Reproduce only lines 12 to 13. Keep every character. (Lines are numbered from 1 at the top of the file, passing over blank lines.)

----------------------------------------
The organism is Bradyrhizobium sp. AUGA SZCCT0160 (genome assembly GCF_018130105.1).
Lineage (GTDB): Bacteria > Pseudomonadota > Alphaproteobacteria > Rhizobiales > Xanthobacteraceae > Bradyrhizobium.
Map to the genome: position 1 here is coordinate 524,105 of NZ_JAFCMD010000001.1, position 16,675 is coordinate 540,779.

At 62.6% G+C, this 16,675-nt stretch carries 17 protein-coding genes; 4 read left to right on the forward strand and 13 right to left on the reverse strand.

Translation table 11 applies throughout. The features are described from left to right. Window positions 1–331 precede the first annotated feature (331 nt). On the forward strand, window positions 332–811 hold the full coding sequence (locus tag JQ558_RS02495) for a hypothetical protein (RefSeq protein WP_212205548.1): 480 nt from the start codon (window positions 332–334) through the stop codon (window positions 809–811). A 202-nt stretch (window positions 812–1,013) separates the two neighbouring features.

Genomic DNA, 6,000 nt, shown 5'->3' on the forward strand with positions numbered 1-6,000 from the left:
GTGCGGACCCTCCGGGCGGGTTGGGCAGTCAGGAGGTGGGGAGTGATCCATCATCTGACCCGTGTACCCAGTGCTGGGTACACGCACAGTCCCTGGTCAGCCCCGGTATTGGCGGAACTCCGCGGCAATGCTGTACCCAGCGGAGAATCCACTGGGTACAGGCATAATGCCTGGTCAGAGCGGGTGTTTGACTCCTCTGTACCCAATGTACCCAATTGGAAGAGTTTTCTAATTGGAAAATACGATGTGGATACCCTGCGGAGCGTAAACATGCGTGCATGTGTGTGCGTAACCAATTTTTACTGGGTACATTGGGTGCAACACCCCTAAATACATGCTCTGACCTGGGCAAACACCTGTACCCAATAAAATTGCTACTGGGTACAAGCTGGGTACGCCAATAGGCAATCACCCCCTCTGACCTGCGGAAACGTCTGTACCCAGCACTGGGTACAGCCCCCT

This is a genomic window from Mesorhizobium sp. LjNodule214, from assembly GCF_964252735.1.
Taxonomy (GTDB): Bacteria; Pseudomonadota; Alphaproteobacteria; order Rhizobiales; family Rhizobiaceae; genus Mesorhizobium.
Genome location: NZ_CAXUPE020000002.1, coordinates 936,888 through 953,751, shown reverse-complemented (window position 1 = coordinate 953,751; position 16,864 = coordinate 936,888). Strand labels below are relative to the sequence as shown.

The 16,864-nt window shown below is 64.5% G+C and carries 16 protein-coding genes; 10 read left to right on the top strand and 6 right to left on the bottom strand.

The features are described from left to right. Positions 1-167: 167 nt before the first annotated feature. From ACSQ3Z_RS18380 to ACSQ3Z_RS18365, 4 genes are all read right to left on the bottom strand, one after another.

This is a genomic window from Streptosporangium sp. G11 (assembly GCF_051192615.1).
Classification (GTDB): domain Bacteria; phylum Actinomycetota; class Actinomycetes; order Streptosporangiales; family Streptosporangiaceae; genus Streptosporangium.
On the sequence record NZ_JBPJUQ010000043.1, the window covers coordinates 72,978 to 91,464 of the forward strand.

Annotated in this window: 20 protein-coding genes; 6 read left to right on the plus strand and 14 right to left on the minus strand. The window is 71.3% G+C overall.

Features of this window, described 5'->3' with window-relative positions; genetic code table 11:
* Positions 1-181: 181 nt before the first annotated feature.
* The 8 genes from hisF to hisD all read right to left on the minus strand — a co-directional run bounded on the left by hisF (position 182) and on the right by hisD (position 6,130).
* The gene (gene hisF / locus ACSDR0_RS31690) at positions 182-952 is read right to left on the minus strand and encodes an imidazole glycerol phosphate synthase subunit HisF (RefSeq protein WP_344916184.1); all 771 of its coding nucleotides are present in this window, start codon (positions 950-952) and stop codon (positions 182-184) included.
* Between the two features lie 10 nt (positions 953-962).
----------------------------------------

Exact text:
The features are described from left to right. Positions 1-167: 167 nt before the first annotated feature. From ACSQ3Z_RS18380 to ACSQ3Z_RS18365, 4 genes are all read right to left on the bottom strand, one after another.

This is a genomic window from Streptosporangium sp. G11 (assembly GCF_051192615.1).